Choosing a font licensing scheme
08 October 2021 fonts licensing
Moving forward towards the goal of becoming a commercial font provider, it was time to define how Hipertipo fonts are going to be licensed.
Font makers with far more experience and resources than myself have given the subject of font licensing a lot of thought. So, rather than trying to reinvent the wheel yet again, I’ve looked into how other designers and foundries license their fonts.
Even though the solutions vary greatly, I could observe 3 distinct patterns:
Most foudries use a fine-grained licensing model which requires separate licenses for print, web and app use, with each license having its own usage metrics and price scaling calculation.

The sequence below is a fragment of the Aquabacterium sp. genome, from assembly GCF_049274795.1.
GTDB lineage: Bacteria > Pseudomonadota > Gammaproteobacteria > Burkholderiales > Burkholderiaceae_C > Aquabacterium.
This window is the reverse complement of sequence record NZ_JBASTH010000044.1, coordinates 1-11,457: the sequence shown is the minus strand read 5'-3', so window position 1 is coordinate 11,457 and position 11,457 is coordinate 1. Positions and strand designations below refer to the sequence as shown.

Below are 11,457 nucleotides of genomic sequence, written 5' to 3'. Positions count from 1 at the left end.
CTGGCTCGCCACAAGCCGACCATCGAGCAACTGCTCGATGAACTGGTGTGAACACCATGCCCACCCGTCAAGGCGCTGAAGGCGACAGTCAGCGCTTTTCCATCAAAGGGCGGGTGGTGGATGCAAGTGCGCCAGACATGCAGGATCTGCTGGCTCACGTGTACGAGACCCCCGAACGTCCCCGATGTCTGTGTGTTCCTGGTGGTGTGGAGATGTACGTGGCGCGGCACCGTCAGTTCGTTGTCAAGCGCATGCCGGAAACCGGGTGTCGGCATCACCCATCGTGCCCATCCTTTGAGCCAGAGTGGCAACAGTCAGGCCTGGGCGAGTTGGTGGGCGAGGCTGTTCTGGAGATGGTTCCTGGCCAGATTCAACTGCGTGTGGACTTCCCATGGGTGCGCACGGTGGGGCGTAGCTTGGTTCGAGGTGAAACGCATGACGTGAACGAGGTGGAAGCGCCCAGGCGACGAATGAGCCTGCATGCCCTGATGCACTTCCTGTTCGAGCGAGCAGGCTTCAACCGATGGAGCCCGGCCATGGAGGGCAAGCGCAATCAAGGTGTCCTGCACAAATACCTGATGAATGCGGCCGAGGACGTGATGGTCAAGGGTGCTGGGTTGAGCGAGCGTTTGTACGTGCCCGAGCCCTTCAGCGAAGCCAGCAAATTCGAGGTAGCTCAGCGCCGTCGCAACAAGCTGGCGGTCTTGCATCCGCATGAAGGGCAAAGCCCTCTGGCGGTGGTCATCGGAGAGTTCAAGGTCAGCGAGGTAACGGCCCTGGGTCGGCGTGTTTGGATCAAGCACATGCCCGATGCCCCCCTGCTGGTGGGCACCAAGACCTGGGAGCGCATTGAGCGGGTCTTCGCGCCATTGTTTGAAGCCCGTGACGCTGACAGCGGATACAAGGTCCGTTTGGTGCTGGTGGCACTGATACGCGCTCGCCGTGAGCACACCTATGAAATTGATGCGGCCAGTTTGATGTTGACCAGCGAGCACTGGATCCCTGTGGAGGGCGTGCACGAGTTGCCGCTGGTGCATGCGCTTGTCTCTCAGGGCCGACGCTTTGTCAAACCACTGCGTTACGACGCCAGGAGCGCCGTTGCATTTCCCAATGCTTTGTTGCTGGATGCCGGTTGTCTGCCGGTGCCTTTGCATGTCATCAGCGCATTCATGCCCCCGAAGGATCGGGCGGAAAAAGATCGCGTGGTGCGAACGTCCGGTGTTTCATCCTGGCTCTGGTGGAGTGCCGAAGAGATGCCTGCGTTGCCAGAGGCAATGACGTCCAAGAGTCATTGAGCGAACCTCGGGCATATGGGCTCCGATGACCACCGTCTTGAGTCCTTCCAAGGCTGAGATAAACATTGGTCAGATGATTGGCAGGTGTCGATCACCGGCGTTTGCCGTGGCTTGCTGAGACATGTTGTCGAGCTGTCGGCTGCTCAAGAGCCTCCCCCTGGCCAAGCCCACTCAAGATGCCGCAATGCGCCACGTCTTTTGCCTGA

Some foundries offer a single unified license which covers print, web and app use. This cross-media license comes in different sizes, and each size is defined by limit values which use different metrics for each type of use.
A few foundries use a different pricing scheme in which the price is calculated not in terms of the volume of use (measured by the number of computers, page views, or apps), but as the relative value of the fonts (measured against the size of the company or the revenue of the project).
(There is of course a lot more nuance to this picture than what I’ve captured in my quick survey.)
Between the 3 directions, I find the first one too complicated, and the third one too unfamiliar. So the middle one it is.